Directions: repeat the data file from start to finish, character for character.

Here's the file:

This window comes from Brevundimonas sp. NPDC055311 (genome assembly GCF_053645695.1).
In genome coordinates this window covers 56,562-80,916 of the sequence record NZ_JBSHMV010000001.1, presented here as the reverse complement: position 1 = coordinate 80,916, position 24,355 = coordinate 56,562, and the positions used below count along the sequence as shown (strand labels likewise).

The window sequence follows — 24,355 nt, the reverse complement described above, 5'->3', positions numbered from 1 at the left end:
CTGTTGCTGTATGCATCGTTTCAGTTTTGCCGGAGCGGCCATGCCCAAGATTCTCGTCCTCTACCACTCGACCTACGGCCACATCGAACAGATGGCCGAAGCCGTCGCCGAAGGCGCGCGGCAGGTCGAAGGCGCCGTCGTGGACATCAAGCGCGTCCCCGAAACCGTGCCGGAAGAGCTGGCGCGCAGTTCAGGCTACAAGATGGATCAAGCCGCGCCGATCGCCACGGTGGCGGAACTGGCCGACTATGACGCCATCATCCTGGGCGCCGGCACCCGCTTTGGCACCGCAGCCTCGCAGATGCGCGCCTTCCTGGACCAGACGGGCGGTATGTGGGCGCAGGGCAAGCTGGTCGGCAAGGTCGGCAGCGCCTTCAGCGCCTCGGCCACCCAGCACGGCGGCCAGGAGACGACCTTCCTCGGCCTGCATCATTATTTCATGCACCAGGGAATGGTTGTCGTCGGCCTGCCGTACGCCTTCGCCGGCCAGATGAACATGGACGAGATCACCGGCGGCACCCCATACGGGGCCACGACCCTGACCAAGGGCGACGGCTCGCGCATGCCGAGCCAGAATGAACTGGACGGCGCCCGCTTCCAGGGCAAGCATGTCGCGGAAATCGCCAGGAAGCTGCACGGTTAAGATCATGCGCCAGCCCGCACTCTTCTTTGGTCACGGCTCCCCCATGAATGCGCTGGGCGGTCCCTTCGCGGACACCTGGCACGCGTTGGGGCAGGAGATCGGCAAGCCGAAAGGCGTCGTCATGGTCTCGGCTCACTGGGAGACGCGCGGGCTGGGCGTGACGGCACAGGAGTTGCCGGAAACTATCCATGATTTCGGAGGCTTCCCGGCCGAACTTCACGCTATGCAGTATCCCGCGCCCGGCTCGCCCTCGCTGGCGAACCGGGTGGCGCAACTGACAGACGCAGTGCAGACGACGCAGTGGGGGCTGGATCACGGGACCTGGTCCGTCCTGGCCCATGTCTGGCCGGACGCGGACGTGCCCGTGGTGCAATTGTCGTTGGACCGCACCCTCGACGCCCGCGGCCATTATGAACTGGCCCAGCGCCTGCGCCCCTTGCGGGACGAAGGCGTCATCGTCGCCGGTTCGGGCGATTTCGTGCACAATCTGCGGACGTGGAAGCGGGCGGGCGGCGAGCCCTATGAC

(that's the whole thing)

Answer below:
This window comes from Brevundimonas sp. NPDC055311 (genome assembly GCF_053645695.1).
In genome coordinates this window covers 56,562-80,916 of the sequence record NZ_JBSHMV010000001.1, presented here as the reverse complement: position 1 = coordinate 80,916, position 24,355 = coordinate 56,562, and the positions used below count along the sequence as shown (strand labels likewise).

The window sequence follows — 24,355 nt, the reverse complement described above, 5'->3', positions numbered from 1 at the left end:
CTGTTGCTGTATGCATCGTTTCAGTTTTGCCGGAGCGGCCATGCCCAAGATTCTCGTCCTCTACCACTCGACCTACGGCCACATCGAACAGATGGCCGAAGCCGTCGCCGAAGGCGCGCGGCAGGTCGAAGGCGCCGTCGTGGACATCAAGCGCGTCCCCGAAACCGTGCCGGAAGAGCTGGCGCGCAGTTCAGGCTACAAGATGGATCAAGCCGCGCCGATCGCCACGGTGGCGGAACTGGCCGACTATGACGCCATCATCCTGGGCGCCGGCACCCGCTTTGGCACCGCAGCCTCGCAGATGCGCGCCTTCCTGGACCAGACGGGCGGTATGTGGGCGCAGGGCAAGCTGGTCGGCAAGGTCGGCAGCGCCTTCAGCGCCTCGGCCACCCAGCACGGCGGCCAGGAGACGACCTTCCTCGGCCTGCATCATTATTTCATGCACCAGGGAATGGTTGTCGTCGGCCTGCCGTACGCCTTCGCCGGCCAGATGAACATGGACGAGATCACCGGCGGCACCCCATACGGGGCCACGACCCTGACCAAGGGCGACGGCTCGCGCATGCCGAGCCAGAATGAACTGGACGGCGCCCGCTTCCAGGGCAAGCATGTCGCGGAAATCGCCAGGAAGCTGCACGGTTAAGATCATGCGCCAGCCCGCACTCTTCTTTGGTCACGGCTCCCCCATGAATGCGCTGGGCGGTCCCTTCGCGGACACCTGGCACGCGTTGGGGCAGGAGATCGGCAAGCCGAAAGGCGTCGTCATGGTCTCGGCTCACTGGGAGACGCGCGGGCTGGGCGTGACGGCACAGGAGTTGCCGGAAACTATCCATGATTTCGGAGGCTTCCCGGCCGAACTTCACGCTATGCAGTATCCCGCGCCCGGCTCGCCCTCGCTGGCGAACCGGGTGGCGCAACTGACAGACGCAGTGCAGACGACGCAGTGGGGGCTGGATCACGGGACCTGGTCCGTCCTGGCCCATGTCTGGCCGGACGCGGACGTGCCCGTGGTGCAATTGTCGTTGGACCGCACCCTCGACGCCCGCGGCCATTATGAACTGGCCCAGCGCCTGCGCCCCTTGCGGGACGAAGGCGTCATCGTCGCCGGTTCGGGCGATTTCGTGCACAATCTGCGGACGTGGAAGCGGGCGGGCGGCGAGCCCTATGAC